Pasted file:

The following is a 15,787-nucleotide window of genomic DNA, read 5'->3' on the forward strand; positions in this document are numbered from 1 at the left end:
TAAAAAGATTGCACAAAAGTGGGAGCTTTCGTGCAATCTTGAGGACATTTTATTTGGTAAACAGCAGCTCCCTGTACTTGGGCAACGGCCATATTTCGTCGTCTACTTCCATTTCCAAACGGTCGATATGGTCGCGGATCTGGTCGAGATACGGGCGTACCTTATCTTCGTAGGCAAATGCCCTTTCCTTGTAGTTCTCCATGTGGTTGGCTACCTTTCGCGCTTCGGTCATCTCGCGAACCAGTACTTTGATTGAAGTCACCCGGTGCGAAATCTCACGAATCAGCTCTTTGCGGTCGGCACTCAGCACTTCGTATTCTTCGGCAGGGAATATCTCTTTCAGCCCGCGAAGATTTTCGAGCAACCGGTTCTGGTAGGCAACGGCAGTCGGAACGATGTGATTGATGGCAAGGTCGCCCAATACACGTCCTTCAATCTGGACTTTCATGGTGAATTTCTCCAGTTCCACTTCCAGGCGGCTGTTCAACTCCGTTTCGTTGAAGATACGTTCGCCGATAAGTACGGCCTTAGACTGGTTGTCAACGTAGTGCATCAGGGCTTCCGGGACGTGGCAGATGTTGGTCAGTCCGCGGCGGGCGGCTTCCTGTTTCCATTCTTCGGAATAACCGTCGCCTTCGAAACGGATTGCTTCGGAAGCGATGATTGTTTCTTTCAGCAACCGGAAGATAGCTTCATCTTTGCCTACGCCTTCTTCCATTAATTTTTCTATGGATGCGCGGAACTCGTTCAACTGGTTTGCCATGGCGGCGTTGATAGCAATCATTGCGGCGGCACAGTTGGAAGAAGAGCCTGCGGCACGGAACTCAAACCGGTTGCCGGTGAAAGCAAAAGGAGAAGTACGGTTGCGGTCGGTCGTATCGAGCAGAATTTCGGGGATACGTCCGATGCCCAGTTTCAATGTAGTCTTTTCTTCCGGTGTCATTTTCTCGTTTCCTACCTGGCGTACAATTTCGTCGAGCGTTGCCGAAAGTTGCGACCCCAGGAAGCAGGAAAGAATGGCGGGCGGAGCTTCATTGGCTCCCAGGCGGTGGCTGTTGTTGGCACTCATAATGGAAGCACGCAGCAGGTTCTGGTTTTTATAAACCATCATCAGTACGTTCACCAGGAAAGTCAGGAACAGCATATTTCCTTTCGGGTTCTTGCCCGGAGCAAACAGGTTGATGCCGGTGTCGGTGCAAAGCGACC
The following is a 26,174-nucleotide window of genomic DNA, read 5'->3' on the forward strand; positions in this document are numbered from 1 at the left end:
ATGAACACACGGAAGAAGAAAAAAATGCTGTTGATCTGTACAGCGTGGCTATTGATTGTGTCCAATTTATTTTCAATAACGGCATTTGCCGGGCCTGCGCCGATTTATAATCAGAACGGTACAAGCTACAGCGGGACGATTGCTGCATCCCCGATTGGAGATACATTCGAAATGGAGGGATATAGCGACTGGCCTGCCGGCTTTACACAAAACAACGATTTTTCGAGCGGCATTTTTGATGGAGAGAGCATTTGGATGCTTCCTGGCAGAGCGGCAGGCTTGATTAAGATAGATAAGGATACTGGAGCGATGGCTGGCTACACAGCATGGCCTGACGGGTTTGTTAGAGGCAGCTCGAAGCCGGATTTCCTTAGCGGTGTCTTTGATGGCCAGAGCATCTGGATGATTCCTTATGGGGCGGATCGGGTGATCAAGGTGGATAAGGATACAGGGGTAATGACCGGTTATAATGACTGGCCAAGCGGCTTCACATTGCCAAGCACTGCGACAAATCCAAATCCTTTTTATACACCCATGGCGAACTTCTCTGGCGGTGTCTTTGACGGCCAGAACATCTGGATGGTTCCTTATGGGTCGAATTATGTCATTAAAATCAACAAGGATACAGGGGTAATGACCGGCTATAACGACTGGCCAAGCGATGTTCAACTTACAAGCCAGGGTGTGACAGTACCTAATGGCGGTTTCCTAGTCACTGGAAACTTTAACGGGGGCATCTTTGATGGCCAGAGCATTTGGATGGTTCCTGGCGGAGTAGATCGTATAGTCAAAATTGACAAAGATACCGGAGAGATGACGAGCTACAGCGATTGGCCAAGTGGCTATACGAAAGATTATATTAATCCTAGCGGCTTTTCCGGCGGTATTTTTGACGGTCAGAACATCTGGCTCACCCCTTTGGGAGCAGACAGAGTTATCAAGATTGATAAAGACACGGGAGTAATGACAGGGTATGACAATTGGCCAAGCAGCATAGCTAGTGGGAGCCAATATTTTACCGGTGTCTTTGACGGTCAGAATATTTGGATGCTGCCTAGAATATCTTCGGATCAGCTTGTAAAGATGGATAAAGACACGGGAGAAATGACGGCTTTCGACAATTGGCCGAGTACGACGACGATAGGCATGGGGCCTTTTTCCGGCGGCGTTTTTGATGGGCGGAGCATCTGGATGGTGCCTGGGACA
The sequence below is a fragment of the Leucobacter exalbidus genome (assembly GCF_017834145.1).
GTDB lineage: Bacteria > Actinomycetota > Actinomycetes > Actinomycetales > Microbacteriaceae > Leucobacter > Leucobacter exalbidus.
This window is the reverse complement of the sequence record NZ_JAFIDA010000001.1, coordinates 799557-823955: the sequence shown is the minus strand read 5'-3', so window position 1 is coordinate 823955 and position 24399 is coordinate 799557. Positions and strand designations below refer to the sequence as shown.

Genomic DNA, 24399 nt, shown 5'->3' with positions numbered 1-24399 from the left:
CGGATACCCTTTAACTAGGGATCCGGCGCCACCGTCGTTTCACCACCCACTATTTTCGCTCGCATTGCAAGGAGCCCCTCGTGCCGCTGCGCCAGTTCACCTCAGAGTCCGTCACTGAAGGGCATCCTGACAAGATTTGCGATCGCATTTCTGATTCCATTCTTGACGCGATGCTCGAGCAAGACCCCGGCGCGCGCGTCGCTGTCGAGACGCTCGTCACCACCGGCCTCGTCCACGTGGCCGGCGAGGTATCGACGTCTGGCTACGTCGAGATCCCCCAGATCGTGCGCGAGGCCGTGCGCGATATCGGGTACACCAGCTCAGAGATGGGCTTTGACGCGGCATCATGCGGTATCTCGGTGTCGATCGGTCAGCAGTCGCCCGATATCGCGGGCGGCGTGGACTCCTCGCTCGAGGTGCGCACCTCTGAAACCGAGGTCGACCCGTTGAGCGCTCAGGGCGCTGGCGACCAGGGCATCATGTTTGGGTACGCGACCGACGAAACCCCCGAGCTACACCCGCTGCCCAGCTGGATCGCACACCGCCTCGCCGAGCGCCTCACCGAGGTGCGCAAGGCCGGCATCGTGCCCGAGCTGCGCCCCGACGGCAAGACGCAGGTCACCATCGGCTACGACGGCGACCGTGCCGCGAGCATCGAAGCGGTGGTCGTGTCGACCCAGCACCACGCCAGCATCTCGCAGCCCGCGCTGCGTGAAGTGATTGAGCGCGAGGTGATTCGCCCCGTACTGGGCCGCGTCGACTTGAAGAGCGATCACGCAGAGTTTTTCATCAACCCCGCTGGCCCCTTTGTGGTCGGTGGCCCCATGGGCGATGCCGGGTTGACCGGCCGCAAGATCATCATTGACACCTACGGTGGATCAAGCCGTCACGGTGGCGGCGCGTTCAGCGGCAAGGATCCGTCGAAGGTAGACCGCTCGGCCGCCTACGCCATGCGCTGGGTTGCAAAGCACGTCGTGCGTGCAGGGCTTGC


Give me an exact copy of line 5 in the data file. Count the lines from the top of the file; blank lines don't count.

The sequence below is a fragment of the Leucobacter exalbidus genome (assembly GCF_017834145.1).